Kansas Reaches Deal to Build $650 Million, 500 Job Biomanufacturing Facility

MANHATTAN — Governor Laura Kelly spearheaded Monday’s announcement of an agreement to build a $650 million, 500-employee manufacturing facility supporting vaccine development to counter global biological threats.

The 500,000 square foot Scorpion Biological Services facility near Kansas State University and the National Biodefense and Agrodefense Installation represented a significant expansion of biopharmaceutical operations through the parent company Heat Biologics of Morrisville, North Carolina. Manhattan and Kansas State beat the other leading bidder for the commercial plant – Iowa City and the University of Iowa.

“There is strong demand for world-class biomanufacturing, which we believe will continue into the future,” said David Halverson, president of Scorpion Biological. “Powered by a great Kansas workforce, we look forward to seeing Scorpion grow and expand rapidly.”

Scorpion Biological, based in San Antonio, Texas, is expected to increase the number of jobs at the Manhattan plant to 500 within seven years. The company is completing construction of a small, clinical-scale biologics manufacturing facility in San Antonio.

Kelly, who has touted its record of economic development, said the Scorpion Biological Project is a “groundbreaking facility that will have a massive positive impact on our state.”

“Being in the center of the country with quick access to either coast, there is no better state for Scorpion to locate in order to address potential public health threats,” said the governor.

Scorpion Biological supports drug development from concept through clinical trials and commercial production with the goal of bringing products to market faster and more reliably. Scorpion Biological is focused on expanding the reach of precision medicine for incurable or treatment-resistant conditions.

The Kansas Department of Commerce said Scorpion Biological qualified for a set of state economic development incentives used to attract large employers to the state.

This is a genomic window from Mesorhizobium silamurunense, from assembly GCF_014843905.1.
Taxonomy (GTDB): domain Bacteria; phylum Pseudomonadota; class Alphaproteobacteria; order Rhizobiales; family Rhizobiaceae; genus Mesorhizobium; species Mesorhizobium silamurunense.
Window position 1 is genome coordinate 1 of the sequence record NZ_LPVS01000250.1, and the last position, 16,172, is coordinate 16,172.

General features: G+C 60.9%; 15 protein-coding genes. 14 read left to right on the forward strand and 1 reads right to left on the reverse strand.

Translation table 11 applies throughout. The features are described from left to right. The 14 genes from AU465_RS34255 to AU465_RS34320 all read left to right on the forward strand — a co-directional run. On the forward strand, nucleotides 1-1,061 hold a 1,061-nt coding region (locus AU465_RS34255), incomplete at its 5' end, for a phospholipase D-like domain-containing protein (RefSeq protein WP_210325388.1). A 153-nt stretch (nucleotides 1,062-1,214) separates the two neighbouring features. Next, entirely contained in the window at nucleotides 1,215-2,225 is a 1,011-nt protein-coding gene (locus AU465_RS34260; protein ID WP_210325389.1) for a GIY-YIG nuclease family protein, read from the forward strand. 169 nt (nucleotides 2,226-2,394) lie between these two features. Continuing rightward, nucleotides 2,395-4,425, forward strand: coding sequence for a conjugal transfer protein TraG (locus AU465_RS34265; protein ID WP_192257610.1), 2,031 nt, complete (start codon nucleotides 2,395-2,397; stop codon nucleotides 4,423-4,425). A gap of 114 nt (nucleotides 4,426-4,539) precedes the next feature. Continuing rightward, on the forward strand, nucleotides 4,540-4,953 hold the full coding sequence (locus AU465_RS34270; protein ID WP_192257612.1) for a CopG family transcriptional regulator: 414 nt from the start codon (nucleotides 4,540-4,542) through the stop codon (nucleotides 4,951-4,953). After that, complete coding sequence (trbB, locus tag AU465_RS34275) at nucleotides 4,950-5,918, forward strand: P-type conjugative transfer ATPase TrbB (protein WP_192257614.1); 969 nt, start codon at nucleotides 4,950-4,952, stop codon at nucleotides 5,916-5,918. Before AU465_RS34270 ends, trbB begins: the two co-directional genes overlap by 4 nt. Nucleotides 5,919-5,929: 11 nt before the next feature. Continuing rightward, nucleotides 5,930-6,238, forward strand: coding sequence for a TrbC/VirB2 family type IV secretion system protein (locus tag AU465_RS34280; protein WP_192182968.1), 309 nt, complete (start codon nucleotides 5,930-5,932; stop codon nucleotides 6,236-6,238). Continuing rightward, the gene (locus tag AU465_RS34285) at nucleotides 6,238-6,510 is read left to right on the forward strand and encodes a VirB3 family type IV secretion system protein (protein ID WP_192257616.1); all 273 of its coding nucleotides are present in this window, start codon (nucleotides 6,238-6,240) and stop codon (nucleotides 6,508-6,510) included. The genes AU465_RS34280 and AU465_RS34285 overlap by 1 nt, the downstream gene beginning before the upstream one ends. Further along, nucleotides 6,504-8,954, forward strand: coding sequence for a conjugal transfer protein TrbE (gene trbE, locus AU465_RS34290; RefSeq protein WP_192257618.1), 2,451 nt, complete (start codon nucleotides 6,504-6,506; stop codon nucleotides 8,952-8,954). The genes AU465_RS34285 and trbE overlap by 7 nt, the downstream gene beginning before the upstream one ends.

“It is absolutely essential that we as a nation increase our domestic production capacity for these types of vaccines and we are extremely proud to see this work happening here in Kansas,” said David Toland, Secretary of the Department of Commerce. and the state. lieutenant governor.

The project was a partnership with K-State, Kansas State University Innovation Partners, City of Manhattan, Manhattan Chamber of Commerce, Pottawatomie County and County Economic Development Branch, Manhattan Area Technical College, and several private companies .

The combination of a public research university and private sector partners was important to the site selection decision, officials said.

“This facility represents the next step in our evolution, allowing us to combine speed and agility with the full integration of discovery, development and manufacturing,” said Jeff Wolf, Founder and CEO of Heat Biologics.

Wolf also founded Seed-One Ventures, a company focused on forming and managing new biomedical ventures; co-founder of Avigen, a NASDAQ-listed gene therapy company; co-founder of TyRx Pharma, specializing in the development of biocompatible polymers; and co-founder of EluSys Therapeutics, a biodefense company focusing on a medical countermeasure to anthrax exposure after a natural incident or intentional attack.

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